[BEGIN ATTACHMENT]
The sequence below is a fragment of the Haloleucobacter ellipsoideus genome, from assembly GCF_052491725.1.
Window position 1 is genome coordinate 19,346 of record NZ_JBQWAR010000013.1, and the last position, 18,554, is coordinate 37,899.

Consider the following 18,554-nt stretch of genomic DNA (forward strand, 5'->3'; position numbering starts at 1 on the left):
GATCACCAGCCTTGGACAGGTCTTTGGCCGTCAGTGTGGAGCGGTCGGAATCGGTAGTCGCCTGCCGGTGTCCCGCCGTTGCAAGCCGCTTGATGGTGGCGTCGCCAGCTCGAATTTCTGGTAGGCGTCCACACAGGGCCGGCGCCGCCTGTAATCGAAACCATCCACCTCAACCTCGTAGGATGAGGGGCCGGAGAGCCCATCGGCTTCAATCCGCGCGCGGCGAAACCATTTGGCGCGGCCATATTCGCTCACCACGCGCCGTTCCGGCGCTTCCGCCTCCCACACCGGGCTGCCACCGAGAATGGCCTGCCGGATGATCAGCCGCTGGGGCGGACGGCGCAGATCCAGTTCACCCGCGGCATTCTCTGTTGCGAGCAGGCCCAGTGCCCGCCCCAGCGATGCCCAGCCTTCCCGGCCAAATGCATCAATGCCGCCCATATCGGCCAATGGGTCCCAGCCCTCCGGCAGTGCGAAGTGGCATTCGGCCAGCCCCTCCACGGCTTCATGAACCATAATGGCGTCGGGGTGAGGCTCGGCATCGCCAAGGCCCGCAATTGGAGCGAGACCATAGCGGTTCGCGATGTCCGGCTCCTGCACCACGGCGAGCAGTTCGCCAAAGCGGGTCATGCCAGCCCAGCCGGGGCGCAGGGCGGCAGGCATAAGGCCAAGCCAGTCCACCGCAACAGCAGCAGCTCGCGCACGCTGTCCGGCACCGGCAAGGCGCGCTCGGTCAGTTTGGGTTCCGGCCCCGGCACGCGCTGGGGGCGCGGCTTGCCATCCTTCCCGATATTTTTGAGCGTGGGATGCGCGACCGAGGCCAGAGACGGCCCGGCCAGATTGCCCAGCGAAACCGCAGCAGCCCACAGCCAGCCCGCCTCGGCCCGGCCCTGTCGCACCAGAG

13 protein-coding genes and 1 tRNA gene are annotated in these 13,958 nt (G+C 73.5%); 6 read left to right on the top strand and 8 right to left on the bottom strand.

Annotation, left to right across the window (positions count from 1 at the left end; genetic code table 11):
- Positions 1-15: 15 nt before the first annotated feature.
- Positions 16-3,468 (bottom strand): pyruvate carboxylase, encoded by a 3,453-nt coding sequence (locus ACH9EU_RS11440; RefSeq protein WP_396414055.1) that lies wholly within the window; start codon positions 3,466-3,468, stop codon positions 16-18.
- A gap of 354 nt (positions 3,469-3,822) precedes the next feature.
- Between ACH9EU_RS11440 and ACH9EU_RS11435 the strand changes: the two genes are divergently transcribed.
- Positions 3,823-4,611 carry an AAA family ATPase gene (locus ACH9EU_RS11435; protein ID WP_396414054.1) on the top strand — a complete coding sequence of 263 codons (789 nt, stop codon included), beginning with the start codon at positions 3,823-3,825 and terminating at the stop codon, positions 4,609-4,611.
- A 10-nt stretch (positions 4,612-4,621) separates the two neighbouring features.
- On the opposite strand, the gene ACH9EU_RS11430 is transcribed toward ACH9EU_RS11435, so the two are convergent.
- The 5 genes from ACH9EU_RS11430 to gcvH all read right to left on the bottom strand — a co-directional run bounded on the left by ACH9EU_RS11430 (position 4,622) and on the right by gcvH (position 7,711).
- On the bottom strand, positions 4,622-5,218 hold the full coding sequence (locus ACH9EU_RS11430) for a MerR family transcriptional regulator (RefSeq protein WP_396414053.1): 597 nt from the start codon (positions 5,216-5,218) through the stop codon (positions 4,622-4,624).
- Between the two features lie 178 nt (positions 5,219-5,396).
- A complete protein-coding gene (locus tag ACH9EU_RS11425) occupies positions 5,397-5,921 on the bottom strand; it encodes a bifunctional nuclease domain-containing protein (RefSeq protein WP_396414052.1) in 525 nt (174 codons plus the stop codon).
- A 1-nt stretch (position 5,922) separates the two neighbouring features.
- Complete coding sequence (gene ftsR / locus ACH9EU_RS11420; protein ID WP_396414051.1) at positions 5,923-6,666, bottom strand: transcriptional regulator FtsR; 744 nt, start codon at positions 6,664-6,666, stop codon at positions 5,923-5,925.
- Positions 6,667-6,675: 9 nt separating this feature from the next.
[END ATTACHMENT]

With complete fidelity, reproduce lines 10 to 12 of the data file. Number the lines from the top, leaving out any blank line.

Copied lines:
- Between ACH9EU_RS11440 and ACH9EU_RS11435 the strand changes: the two genes are divergently transcribed.
- Positions 3,823-4,611 carry an AAA family ATPase gene (locus ACH9EU_RS11435; protein ID WP_396414054.1) on the top strand — a complete coding sequence of 263 codons (789 nt, stop codon included), beginning with the start codon at positions 3,823-3,825 and terminating at the stop codon, positions 4,609-4,611.
- A 10-nt stretch (positions 4,612-4,621) separates the two neighbouring features.